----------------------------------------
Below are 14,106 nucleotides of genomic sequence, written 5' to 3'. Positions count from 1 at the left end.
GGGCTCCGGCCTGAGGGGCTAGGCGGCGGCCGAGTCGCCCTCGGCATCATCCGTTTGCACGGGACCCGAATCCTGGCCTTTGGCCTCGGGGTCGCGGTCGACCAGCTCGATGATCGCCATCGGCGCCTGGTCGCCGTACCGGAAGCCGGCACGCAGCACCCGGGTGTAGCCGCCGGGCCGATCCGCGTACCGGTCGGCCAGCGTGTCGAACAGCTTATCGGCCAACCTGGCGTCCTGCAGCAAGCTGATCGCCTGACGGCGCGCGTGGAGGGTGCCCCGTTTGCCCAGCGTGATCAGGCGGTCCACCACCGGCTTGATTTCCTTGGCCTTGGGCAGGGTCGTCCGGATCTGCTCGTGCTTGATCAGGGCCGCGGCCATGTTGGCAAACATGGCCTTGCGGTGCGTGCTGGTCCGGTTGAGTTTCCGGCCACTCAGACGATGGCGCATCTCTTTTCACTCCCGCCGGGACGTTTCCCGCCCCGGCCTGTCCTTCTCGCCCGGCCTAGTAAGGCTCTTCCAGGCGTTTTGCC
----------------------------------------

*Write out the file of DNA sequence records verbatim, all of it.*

Below are 14,106 nucleotides of genomic sequence, written 5' to 3'. Positions count from 1 at the left end.
GGGCTCCGGCCTGAGGGGCTAGGCGGCGGCCGAGTCGCCCTCGGCATCATCCGTTTGCACGGGACCCGAATCCTGGCCTTTGGCCTCGGGGTCGCGGTCGACCAGCTCGATGATCGCCATCGGCGCCTGGTCGCCGTACCGGAAGCCGGCACGCAGCACCCGGGTGTAGCCGCCGGGCCGATCCGCGTACCGGTCGGCCAGCGTGTCGAACAGCTTATCGGCCAACCTGGCGTCCTGCAGCAAGCTGATCGCCTGACGGCGCGCGTGGAGGGTGCCCCGTTTGCCCAGCGTGATCAGGCGGTCCACCACCGGCTTGATTTCCTTGGCCTTGGGCAGGGTCGTCCGGATCTGCTCGTGCTTGATCAGGGCCGCGGCCATGTTGGCAAACATGGCCTTGCGGTGCGTGCTGGTCCGGTTGAGTTTCCGGCCACTCAGACGATGGCGCATCTCTTTTCACTCCCGCCGGGACGTTTCCCGCCCCGGCCTGTCCTTCTCGCCCGGCCTAGTAAGGCTCTTCCAGGCGTTTTGCC